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Tech Tips, Tricks & Trivia

by 'Anil' Radhakrishna
An architect's notes, experiments, discoveries and annotated bookmarks.

Search from over a hundred HOW TO articles, Tips and Tricks

Video file anatomy

The article A look into YouTube’s video file anatomy  by YouTube Engineering experts, provides a nice overview of what makes up a video file & how it has evolved -

A video file contains the video and audio data wrapped up in some container format and associated with metadata that describes the nature of the content in some way.

The video and audio data is typically compressed using a codec and of course the data itself comes in a variety of resolutions, frame rates, sample rates and channels (in the case of audio).

Without compression we would not be able to stream media over the internet..

There are three main components of media files today: the container, the compressed bitstream itself and finally metadata

The bitstream (called the video and audio “essence”) contains the actual audio and video media in a compressed form. It will also contain information about the size of the pictures and start and end of frames so that the codec knows how to decode the picture data in the right way.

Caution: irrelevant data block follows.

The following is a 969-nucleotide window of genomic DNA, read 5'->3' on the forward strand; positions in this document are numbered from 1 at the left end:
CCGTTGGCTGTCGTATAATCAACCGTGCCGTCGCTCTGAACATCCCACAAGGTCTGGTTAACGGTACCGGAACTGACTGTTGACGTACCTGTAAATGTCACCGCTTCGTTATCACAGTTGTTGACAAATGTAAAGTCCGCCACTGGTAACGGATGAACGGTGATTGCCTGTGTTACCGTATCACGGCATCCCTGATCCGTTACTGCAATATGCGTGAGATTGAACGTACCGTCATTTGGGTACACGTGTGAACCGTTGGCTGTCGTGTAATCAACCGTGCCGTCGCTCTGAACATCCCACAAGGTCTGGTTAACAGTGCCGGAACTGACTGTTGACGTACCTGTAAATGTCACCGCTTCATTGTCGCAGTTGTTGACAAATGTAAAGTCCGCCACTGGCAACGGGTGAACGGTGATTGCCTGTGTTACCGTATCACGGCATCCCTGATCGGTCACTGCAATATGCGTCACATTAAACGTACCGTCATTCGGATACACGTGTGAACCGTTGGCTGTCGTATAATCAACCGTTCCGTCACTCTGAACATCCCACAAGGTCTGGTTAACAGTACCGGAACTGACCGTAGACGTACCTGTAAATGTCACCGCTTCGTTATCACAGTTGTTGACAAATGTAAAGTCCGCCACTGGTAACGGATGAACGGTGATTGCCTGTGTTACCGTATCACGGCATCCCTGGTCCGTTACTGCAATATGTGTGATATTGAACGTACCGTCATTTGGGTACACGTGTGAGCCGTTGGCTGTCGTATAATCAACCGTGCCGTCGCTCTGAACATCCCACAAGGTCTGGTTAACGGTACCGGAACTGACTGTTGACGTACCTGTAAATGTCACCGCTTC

The “container” refers to the additional information that helps the decoder work out when a video frame is to be played, and when the audio data should be played relative to the frame. 

The container often also holds an index to the start of certain frames in the bitstream. This makes it easier for a player system to allow users to “seek” or “fast forward” through the contents. 

The container will also hold information about the file content itself like the author, and other kinds of “metadata” that could be useful for a rights holder or “menu” on a player for instance. 

So the bitstream contains the actual picture and audio, but the container lets the player know how that content should be played.

Standardization of containers and codecs was vital for the digital video industry to take off as it did in the late 1990s.

In 2011, MP4 (.mp4), Audio Video Interleave (.avi), Flash Video (.flv), Advanced Systems Format (.asf) and MPEG Transport Stream (.ts) were more equally distributed than they are now. But over the years MP4 has overtaken them all to become the most common ingest container format.

H.264 is the dominant video  codec while Advanced Audio (AAC) codec, PCM, WMA and MP3 are popular audio codecs

Educational material including slide shows have low frame rates of 15fps and lower

..most video capture today especially on mobile devices still defaults to 25 or 30fps.


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